Peruvian indigenous organisations secure important commitments to respect indigenous peoples’ rights in the approved version of Peru’s Forest Investment Plan

Peruvian indigenous organisations secure important commitments to respect indigenous peoples’ rights in the approved version of Peru’s Forest Investment Plan

On 30 October 2013, after months of intense negotiation and dialogue with the Peruvian government, Peru’s Forest Investment Plan (FIP) was finally approved by the Sub Committee of the Forest Investment Programme, a World Bank initiative that aims to reduce emissions from deforestation.

Despite multiple setbacks in the negotiations the final version of the plan contains the following important commitments (extracts taken from the Peruvian Government’s formal presentation):

  • $14.5 million committed to ‘enabling conditions’ including the titling of indigenous lands, community forest management and indigenous forest governance.
  • Consider the participation of indigenous technical teams in the design of FIP projects.
  • Indigenous peoples will be the direct implementers of the forest management and community forest governance programmes, while for the land titling programme they will be included in the technical teams.
  • The mechanisms to ensure the regulation of REDD pilot projects will be analysed and developed in greater detail during the design phase of the Forest Investment Plan in order to prevent bad practice.

In a subsequent press release AIDESEP highlighted that these commitments reflect the following proposals that they have been insisting on since 2010:

  1. The inclusion of technical teams from indigenous organisations in the consultancy teams who will design the four projects identified within the FIP.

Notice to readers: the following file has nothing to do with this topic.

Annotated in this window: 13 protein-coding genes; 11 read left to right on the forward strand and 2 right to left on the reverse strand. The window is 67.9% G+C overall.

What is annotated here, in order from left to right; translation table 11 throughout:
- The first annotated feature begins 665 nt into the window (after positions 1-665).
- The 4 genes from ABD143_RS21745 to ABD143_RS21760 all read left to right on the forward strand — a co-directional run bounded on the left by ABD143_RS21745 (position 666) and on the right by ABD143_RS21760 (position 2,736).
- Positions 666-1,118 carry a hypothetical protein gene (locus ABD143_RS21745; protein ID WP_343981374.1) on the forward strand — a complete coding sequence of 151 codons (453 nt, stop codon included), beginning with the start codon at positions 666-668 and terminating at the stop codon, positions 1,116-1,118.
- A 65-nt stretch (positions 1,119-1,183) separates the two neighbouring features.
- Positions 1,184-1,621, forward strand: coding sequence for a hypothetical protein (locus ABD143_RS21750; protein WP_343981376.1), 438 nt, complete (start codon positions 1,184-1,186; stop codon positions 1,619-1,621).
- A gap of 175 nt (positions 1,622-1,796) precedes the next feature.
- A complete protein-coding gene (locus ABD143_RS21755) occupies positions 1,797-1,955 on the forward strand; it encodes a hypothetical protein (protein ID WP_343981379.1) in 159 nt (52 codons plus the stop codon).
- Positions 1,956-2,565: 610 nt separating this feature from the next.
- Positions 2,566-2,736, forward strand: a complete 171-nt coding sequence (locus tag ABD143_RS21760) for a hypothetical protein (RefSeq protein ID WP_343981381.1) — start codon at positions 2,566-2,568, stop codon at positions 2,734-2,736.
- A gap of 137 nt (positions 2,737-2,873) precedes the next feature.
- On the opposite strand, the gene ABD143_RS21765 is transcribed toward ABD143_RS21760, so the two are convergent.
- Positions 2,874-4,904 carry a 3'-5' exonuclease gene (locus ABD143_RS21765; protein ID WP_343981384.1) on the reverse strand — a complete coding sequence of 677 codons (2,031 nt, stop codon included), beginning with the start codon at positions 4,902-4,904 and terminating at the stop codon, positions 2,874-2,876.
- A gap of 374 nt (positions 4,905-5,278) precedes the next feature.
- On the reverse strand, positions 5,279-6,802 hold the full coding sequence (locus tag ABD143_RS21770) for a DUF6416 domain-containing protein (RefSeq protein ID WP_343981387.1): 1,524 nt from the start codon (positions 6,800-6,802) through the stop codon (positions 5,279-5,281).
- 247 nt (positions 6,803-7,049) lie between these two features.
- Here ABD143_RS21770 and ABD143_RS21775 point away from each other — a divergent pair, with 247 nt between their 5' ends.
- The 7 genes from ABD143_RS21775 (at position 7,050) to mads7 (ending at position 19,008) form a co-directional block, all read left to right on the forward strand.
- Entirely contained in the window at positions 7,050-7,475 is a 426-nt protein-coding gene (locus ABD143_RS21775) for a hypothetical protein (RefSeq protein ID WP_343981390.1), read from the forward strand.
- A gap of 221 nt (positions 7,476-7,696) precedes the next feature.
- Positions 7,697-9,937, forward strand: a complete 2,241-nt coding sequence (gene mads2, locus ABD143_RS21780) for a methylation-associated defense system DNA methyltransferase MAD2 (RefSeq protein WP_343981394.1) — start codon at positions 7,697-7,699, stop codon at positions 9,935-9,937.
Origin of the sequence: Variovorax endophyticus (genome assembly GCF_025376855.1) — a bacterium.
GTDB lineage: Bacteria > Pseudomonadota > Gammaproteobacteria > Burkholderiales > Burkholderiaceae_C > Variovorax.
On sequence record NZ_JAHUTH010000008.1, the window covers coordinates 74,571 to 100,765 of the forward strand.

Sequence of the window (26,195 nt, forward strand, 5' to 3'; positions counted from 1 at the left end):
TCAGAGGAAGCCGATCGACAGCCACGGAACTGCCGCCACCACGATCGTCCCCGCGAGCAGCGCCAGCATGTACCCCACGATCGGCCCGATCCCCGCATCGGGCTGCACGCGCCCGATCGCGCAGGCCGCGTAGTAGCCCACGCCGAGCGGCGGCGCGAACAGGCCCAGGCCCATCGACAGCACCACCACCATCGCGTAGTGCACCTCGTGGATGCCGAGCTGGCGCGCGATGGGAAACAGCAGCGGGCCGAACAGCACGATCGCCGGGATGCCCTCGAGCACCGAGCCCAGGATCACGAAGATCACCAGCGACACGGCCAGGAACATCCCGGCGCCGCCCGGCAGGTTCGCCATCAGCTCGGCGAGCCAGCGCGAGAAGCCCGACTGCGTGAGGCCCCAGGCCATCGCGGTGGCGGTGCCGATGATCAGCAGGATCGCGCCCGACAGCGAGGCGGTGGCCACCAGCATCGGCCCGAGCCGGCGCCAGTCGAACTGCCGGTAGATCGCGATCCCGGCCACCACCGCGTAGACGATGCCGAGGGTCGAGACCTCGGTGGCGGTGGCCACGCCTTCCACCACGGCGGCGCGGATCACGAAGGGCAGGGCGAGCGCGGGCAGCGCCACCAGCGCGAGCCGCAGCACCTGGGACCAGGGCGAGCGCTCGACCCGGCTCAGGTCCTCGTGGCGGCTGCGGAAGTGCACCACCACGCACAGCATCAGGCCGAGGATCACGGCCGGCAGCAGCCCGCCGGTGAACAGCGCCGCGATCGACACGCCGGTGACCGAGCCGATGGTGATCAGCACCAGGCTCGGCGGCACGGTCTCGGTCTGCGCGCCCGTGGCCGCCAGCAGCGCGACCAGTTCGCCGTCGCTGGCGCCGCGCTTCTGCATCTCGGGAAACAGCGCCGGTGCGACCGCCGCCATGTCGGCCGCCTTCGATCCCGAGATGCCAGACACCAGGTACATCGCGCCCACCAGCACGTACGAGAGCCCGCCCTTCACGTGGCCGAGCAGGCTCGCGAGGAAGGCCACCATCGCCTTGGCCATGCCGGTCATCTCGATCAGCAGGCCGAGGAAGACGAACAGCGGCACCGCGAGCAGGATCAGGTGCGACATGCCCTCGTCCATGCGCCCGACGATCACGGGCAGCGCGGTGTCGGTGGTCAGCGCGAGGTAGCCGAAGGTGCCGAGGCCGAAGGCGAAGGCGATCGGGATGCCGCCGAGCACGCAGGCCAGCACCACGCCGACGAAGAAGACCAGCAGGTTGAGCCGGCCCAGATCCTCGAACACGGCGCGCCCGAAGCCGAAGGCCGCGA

2. The inclusion of communities and indigenous beneficiary organisations as the implementers of project activities in particular those that refer to community forest management ($4 million) and community forest governance ($3.5 million). In the case of titling of indigenous territories ($7 million) this will be co-implemented with the respective regional governments. We wish to contribute to ensure that these funds actually reach the communities to ensure concrete results.
  3. Establish a public mechanism (with participation of indigenous peoples and civil society) to register, verify, certify and supervise best practice and to sanction bad practice of pilot REDD+ initiatives and thereby prevent the ‘carbon pirates’ from derailing the process. In this way there will be compliance with what was agreed in the Peru RPP (Readiness Preparation Plan, Version 2011).
  4. The FIP-Peru will support the compliance of the commitment contained within the Peru-RPP to ‘harmonise the legal framework regulating the titling of indigenous territories in Peru’ (contained within DL 22175 from 1975) to the provisions contained within ILO convention 169 in order both to update this policy that is over 30 years old and achieve results in the security of indigenous territories considered part of the ‘enabling conditions’ for REDD+.

To reflect these latest commitments, a final paragraph was added to the proposed resolution for approval of the Plan:

“The Peruvian government and indigenous organisations commit to maintain this joint work in the next phase which is the formulation of the specific projects within the Forest Investment Plan in order to analyse and identify road maps to resolve issues that require attention such as the control and registry of REDD pilot initiatives, the participation of indigenous technical teams in the process of designing these specific projects and the ways in which communities will be involved directly in the implementation of these projects in the field”

Finally, AIDESEP’s vice President Daysi Zapata highlighted that:

“These debates have served to improve the quality of the consensus and for this reason we support the Plan and request its approval. This dialogue can and must continue in the design of the 4 projects (contained within the FIP) to ensure these gains are upheld”.